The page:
On to the Next: Let’s Hear Men Out

Many publishing insiders agree that a prolific writer/author is a working, money-earning one. Thus, I gotta keep it moving.  So I’m on to the next project, party people. My cousin put a bug in my ear and I’m running with it.

After breaking the news that his nearly 20-year marriage was ending when he didn’t want it to, he admitted something to me:

He doesn’t want to be single, but he can’t keep living a joyless life.

He wants to be in a loving relationship with a woman who will support him emotionally, encourage him, love him unconditionally, make love to him unconditionally (these are wants, people), and celebrate his successes with him as they raise a family together. Is that too much to ask?

Apparently so.

Credit: Workbook

What will take to get the Black family unit unified? To keep people committed to marriage for the long haul? Why do some men have multiple children without marrying any of their mothers? What does it take for them to find and hold onto true love? How can we make broken home the minority, and the 50+ year wedding anniversaries commonplace?

We wrestled with these and other questions during a 5-hour impromptu brainstorming session (yes–FIVE HOURS on the phone), lots of pacing, lots of note-taking, and story-trading, and thus came up with an idea for a new book.  For the sake of comparison, think of it as a cross between The Conversation by Hill Harper, and Steve Harvey’s books, with just one thing missing.

YOUR voice.

We want a variety of voices on this thing. I don’t want to just write what I think from my limited experience of being a man (that would be zip), or what experts say (although I will include them in a special capacity).

 

Black Men, We Need You!

Credit: Digital Vision

As my friend and partner Myles W. Miller lamented to me recently, the media is on a campaign to make sure people believe that Black men are a lost cause, or a throwaway species that don’t care about love or family, but that’s of course not the case. By perpetuating this myth, the media continues to make money. There’s money in scandalous reality TV. There’s money in lots of drama-inducing behaviors we see in our community, but there’s no money in positivity? Positive news doesn’t sell.

By interviewing Black men directly, I can use their voices and allow women to “hear them out.” So I’m recruiting interviews from never-married/separated/divorced fathers ages 35 and up to contribute via written essay or phone interview, and will present advice and recommendations from experts as well.

 

Can You Help?

We’d love to say that our book will reduce divorce statistics, help marriages stay together, give solutions and ideals on  how things could be better,  help Black couples build together, and heal Black families.  But we’d like to give it a shot.

My goal, my plea, my call to you, is to help me get 100+ participants in this project. I want to talk to men of color all over the U.S. , especially Black men, to give us their side of the story about what it’s like to:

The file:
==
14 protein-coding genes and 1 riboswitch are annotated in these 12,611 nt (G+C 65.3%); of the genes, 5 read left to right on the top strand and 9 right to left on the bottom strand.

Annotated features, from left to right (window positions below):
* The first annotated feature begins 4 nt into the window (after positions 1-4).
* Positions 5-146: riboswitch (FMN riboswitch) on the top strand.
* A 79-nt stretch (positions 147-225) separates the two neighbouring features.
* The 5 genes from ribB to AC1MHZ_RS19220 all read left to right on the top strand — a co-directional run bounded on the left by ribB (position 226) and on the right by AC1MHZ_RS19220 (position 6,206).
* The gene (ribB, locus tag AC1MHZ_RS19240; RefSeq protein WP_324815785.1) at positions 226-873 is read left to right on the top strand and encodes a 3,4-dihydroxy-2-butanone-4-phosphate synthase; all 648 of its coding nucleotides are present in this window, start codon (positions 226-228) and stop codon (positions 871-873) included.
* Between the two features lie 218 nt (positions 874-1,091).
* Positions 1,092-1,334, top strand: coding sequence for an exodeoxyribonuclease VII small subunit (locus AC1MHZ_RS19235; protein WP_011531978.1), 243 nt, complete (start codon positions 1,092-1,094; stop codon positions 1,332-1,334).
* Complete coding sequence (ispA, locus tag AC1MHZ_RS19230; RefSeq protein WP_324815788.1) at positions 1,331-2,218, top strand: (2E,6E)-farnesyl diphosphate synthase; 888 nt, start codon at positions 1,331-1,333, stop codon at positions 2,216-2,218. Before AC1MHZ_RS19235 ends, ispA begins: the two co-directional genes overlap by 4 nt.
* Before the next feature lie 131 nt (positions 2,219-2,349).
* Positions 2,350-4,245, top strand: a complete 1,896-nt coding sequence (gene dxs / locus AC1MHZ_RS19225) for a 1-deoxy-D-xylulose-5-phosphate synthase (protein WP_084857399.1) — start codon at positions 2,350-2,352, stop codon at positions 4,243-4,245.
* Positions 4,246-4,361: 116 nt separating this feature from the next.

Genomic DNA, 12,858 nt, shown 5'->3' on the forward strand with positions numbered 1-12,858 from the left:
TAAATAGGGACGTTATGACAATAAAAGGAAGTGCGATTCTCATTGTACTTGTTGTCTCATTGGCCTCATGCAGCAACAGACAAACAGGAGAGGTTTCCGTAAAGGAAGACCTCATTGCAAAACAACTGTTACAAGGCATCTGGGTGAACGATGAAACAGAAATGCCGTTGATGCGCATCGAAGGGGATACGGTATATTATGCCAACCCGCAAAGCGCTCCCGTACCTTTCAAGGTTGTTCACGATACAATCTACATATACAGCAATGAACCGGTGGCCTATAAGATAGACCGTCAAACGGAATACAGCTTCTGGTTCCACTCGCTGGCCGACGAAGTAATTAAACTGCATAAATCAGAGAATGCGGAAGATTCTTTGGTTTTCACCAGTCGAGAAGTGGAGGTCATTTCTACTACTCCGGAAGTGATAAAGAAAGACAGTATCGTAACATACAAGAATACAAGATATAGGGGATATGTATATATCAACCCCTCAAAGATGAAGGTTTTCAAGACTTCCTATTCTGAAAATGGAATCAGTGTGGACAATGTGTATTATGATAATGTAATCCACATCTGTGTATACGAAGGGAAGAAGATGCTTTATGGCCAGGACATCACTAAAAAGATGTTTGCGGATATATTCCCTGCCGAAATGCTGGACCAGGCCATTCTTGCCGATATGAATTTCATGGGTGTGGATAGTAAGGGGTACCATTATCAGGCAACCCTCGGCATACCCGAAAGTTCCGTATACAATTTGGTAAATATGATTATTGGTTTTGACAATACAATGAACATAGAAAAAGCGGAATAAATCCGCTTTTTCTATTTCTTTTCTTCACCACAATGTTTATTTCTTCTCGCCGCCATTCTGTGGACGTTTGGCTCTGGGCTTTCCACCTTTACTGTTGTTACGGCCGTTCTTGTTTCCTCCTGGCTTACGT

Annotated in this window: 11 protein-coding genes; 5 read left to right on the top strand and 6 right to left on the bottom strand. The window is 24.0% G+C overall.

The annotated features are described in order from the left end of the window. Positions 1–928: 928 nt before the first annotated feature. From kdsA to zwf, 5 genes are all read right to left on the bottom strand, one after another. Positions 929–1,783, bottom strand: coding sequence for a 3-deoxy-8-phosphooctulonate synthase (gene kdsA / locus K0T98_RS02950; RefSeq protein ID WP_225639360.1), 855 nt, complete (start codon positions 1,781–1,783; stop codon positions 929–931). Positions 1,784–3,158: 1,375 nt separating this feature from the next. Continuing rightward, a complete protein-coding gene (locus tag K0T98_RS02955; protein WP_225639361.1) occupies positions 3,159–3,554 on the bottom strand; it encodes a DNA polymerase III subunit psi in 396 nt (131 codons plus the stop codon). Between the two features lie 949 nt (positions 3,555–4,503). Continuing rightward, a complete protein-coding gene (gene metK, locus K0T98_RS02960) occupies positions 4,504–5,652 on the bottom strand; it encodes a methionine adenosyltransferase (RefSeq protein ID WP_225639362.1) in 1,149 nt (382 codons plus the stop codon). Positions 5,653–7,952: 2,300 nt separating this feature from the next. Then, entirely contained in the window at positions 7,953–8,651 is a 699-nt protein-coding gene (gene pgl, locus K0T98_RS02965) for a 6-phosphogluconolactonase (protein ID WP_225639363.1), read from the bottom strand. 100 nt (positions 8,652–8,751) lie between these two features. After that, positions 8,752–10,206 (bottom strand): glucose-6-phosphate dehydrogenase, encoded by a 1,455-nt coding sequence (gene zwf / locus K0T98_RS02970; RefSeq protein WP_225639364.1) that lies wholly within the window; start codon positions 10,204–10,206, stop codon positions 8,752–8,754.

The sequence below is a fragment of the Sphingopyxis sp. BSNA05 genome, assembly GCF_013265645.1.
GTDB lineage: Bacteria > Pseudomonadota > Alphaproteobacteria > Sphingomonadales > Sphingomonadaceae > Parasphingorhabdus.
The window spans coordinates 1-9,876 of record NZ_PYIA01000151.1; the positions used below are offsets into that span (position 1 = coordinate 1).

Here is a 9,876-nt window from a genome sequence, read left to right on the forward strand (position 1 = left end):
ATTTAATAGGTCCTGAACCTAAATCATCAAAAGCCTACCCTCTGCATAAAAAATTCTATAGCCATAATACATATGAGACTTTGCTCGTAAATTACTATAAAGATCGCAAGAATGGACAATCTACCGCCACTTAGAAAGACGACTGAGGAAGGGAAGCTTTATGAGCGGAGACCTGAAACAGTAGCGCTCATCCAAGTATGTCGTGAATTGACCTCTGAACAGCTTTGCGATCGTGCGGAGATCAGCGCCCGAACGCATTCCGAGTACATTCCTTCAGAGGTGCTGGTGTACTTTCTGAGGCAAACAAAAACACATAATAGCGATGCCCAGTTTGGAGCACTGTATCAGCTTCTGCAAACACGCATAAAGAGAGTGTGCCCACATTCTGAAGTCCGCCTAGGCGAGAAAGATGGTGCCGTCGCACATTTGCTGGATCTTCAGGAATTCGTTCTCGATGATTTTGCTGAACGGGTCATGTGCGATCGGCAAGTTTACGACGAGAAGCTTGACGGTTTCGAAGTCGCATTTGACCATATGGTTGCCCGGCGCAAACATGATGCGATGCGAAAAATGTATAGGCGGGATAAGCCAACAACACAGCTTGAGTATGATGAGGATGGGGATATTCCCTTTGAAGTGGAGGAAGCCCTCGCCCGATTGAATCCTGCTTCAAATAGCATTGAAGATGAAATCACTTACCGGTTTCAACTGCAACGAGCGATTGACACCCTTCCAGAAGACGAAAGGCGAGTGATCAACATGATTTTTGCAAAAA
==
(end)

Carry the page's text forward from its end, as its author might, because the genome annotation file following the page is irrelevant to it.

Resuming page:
• be a single dad
  • be punished for being a responsible man because other dudes who ain’t $*#@ (a.k.a. baggage)
  • try to accept real love from a woman when you don’t know how to receive it
  • being a great dad when you didn’t have one or it wasn’t modeled to you as a child
  • ______________ (insert your relationship/co-parenting issue here)

Are you interested in contributing your reflection via phone or written essay? I promise, I won’t put you on blast. Here are the criteria:

  • Black Males
  • Age: 35 and up
  • Status:  single dad/ divorced / separated / co-habitating  (NOTE:  If you’re newlywed, you can still be considered if you recently transitioned from being a single dad.)

Email me: info [at] dareeallen [dot] net and let’s get this party started.

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9 thoughts on “On to the Next: Let’s Hear Men Out

  1. Hi Daree!
    Count me in! I got remarried in 2007 after being a single dad for 7 years. I have also written a divorce recovery book for men called “Healed Without Scars”. I would love to help you in any way that I can. Please visit our website http://www.hwsministries.org to learn more about us.

  2. Be careful what you ask for, Daree. To really hear what men have to say may cause a lot of fuss. In fact, I can’t tell you how many relationships I’ve been in where a woman would say, “just tell me what you think/feel” only to have them reject the very thing that asked for….honesty. It’s as if, women would rather live and accept a lie instead of accept the truth.

    Count me in.

    1. Gerald, my man this is very true. I realized though, that the best way to get some honest dialogue is for the man to make the first move and lay his issues on the tabel….and just let it sit there. There’s a great deal of trust needed for a woman to give herself and truthfully, most times it’s more there than you imagined.

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